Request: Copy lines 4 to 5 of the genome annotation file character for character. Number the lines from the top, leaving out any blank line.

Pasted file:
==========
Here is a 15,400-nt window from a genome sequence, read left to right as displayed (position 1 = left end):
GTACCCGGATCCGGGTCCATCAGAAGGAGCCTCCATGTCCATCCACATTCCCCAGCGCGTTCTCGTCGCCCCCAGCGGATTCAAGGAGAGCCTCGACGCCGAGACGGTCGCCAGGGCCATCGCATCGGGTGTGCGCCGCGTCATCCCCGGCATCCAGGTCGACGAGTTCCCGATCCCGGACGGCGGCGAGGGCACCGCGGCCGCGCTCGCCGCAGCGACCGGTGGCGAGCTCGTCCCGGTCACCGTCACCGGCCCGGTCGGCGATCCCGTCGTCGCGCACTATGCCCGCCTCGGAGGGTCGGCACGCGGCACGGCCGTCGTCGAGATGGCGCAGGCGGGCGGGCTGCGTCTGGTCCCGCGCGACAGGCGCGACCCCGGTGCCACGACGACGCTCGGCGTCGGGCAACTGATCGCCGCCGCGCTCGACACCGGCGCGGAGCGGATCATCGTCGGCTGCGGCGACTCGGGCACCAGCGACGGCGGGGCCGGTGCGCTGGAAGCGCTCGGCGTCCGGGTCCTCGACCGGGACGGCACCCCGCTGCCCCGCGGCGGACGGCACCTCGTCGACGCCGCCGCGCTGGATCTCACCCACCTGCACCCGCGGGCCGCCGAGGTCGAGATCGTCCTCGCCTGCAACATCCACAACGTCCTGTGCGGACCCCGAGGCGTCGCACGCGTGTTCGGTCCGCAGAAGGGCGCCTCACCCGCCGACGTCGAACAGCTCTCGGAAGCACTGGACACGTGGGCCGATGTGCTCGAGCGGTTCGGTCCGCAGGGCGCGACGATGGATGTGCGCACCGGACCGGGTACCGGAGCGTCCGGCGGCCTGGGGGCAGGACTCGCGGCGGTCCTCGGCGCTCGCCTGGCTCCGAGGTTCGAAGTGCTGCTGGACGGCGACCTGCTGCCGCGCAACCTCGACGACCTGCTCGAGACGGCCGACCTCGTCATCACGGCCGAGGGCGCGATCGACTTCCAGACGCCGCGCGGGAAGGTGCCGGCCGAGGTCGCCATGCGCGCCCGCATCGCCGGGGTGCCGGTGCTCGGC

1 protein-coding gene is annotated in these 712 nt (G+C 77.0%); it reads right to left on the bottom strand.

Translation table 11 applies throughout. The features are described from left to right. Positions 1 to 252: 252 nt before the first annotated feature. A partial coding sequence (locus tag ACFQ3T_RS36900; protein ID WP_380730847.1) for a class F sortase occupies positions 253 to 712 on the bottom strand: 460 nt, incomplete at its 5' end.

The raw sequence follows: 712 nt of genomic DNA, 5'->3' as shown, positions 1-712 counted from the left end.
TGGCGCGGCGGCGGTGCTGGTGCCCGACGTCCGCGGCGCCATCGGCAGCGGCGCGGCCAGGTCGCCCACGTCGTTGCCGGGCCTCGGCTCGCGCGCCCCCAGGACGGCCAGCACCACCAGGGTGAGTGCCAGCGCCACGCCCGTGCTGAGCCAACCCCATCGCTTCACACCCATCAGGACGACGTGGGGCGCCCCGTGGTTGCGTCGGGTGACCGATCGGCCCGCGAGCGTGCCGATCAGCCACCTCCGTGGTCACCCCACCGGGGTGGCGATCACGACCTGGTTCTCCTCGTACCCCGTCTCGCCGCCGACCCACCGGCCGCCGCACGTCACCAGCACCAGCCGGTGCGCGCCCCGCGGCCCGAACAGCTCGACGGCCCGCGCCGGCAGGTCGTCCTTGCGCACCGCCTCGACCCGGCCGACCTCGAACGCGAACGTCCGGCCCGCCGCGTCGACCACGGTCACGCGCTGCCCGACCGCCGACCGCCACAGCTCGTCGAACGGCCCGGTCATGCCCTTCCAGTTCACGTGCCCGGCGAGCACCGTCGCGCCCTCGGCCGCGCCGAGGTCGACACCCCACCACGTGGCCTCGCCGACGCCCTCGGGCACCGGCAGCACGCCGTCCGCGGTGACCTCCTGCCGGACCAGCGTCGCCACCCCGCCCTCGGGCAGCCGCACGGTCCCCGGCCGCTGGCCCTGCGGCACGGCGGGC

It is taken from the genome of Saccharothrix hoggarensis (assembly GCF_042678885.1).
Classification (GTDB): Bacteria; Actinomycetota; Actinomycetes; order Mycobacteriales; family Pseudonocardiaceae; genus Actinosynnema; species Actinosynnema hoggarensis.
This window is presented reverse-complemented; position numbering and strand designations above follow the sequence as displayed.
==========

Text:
Translation table 11 applies throughout. The features are described from left to right. Positions 1 to 252: 252 nt before the first annotated feature. A partial coding sequence (locus tag ACFQ3T_RS36900; protein ID WP_380730847.1) for a class F sortase occupies positions 253 to 712 on the bottom strand: 460 nt, incomplete at its 5' end.

The raw sequence follows: 712 nt of genomic DNA, 5'->3' as shown, positions 1-712 counted from the left end.